As a deadly battle rages over Jigsaw's brutal legacy, a group of Jigsaw survivors gathers to seek the support of self-help guru and fellow survivor Bobby Dagen, a man whose own dark secrets unleash a new wave of terror.
Following Jigsaw's grisly demise, Mark Hoffman is commended as a hero, but Agent Strahm is suspicious, and delves into Hoffman's past. Meanwhile, another group of strangers are put through a series of gruesome tests.
When Kimberly has a violent premonition of a highway pileup she blocks the freeway, keeping a few others meant to die, safe...Or are they? The survivors mysteriously start dying and it's up to Kimberly to stop it before she's next.
In this third installment of the Final Destination series, a student's premonition of a deadly rollercoaster ride saves her life and a lucky few, but not from death itself which seeks out those who escaped their fate.
Mary Elizabeth Winstead,
Detective Matt Gibson chases the psychotic Detective Mark Hoffman while Jigsaw's widow Jill Tuck tries to kill him as assigned by her husband. However he escapes and Jill meets Gibson and offers to sign an affidavit listing the murders committed by Hoffman. In return, she requests protection. Meanwhile, the prominent Jigsaw survivor and leader of a support group Bobby Dagen is abducted with his wife and friends and forced to play a mortal game to save himself and his beloved wife. Written by
Claudio Carvalho, Rio de Janeiro, Brazil
The idea that Dr. Gordon throws the hacksaw out of the bathroom, away from Hoffman's reach, according to the film's producers, Oren Koule and Mark Burg, was Cary Elwes' own. The film's writers, Patrick Melton and Marcus Dunstan, claim that the hacksaw simultaneously being thrown into the camera as a 3D effect was the idea of the film's director, Kevin Greutert. See more »
(at around 1h 20 mins) When Hoffman is burning the Jigsaw evidence, you hear the click of the lighter as he opens it, he then drops the lighter into the gasoline on the ground, however you also hear the lighter closing again, though the lighter clearly never got into Hoffman's hands again. See more »
Hello, Evan. I want to play a game. The situation you find yourself in is of your own doing. You, your girlfriend, and your friends are all RACISTS. You have intimidated others based on their physical differences, but today, it is YOU who will run scared; your friends fallen your every word, Evan. Therefore, you will be the only one capable of saving them and yourself. In 30 seconds, the jacks holding up this car will fall, setting off a deadly chain of events. In order to stop this from ...
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A better-expected end to a franchise with its hey-day far behind it; still never hits its best heights
What can one attribute to another entry into the "Saw" franchise? Number 7 comes right on the heels of the 3D craze and purports to be its final chapter. So Jigsaw (Tobin Bell) is still dead and but his legacy still goes on in flashbacks. And in a protégé, Hoffman (Costas Mandylor). And in his widow, Jill (Betsy Russell). The entire soap opera of Jigsaw's family and professional life carries a narrative that attempts to reconcile the final film with the beginning of the franchise, and it definitely does seem to have recapitulated rather well for both hardcore fans as well as fairweather ones. But it has to be said that the films have been on a downward spiral since its fantastic first installment. It delivers the gore in more elaborate ways than the past few films have -- considering how quickly they were rushed out -- but loses that sense of cleverness and more importantly, that sense of menace that the franchise has always attempted to retain.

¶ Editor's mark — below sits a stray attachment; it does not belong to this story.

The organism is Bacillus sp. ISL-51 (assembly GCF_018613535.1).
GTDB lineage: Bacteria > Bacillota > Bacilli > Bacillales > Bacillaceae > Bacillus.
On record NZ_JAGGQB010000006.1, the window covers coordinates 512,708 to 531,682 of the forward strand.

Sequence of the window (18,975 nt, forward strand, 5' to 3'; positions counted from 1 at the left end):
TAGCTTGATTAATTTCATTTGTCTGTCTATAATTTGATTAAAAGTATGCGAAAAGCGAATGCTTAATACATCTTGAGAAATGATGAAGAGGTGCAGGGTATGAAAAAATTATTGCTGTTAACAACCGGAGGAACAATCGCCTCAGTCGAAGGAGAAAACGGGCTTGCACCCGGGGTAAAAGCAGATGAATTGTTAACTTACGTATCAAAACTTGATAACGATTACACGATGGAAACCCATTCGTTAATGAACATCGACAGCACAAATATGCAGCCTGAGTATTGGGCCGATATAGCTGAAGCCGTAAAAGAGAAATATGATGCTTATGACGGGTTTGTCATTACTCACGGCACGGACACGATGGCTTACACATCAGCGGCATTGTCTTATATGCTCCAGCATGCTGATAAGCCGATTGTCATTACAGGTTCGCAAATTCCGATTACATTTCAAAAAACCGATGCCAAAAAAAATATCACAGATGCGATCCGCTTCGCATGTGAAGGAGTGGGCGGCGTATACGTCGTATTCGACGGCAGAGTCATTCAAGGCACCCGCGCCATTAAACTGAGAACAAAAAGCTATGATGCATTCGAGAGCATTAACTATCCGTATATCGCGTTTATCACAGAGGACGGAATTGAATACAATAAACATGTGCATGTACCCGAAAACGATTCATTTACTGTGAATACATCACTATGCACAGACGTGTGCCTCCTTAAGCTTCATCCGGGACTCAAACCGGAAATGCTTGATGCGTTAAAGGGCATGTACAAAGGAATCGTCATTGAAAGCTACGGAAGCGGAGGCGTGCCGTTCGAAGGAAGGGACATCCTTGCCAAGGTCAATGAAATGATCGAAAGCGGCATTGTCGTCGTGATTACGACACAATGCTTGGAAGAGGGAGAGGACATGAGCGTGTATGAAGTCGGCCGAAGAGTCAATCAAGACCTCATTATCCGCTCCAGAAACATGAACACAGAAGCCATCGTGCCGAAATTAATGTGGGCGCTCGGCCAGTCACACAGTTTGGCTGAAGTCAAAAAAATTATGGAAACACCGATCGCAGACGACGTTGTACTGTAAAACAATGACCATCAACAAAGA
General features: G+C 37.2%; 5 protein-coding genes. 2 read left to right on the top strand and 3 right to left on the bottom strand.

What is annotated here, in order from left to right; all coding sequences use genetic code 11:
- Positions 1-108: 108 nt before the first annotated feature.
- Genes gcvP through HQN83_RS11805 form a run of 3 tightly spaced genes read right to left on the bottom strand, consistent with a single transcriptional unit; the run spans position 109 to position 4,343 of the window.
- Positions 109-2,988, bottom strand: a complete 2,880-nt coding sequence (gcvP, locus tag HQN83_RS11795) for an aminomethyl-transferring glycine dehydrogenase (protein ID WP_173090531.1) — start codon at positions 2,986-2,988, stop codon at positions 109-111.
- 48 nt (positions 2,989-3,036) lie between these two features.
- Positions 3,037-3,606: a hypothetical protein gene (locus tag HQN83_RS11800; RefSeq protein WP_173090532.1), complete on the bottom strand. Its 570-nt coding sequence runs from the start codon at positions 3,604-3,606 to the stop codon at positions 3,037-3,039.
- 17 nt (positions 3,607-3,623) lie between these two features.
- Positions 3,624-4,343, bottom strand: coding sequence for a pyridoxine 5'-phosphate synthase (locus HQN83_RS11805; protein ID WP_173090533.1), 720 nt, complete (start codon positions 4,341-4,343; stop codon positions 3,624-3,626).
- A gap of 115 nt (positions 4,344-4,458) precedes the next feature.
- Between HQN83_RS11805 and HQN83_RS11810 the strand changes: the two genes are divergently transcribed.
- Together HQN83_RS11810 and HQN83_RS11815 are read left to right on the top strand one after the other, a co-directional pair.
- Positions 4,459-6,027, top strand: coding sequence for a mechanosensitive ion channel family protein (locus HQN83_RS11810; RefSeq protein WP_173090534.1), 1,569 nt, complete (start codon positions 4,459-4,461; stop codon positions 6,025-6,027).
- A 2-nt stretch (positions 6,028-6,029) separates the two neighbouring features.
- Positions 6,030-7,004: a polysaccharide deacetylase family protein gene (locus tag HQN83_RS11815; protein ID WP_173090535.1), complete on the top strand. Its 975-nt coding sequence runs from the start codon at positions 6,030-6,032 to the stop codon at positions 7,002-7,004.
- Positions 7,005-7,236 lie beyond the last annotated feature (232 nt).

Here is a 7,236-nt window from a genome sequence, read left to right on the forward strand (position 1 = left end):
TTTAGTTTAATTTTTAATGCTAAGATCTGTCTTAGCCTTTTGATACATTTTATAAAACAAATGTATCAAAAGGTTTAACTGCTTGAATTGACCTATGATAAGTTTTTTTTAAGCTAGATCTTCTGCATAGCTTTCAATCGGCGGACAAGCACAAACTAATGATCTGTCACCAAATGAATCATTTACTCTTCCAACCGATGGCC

After the previous six films, the franchise does not so much look through the eye of the victims anymore as it does its villains who have an entire mythology unto themselves. And "Saw 3D" almost solely focuses on Hoffman, who it really has to be said, is a sad substitute for Jigsaw. He carries on his messiah's waning moralistic philosophy by continuing to find victims in need of a baptism by blood but finds himself hindered by Jill who is now cooperating with the police and giving them everything she knows to spite her husband's latest protégé. Add to this one Bobby Dagen (an actually funny Sean Patrick Flanery), who has written a best-selling book and sold DVDs about being a Jigsaw survivor and profiting from Hoffman's hallowed gift of life. Suffice to say, he (and his wife) quickly becomes the main plaything of this film's grand guignol torture play with 60 minutes set on the clock.
Now, even with the requisite twists and better-than-expected inventiveness of its traps, "Saw 3D" does not deliver in the least with its titular promise -- it's 3D sets yet another low standard for the technology. If the onus on watching this film is to attempt a different perspective, then it never quite reaches the mark. But who are we really kidding here? It's just one more excuse to milk this cash cow. The franchise has truly run its course. If you watched and enjoyed all seven of its films, at least you can be proud of that. Right? Anyone?
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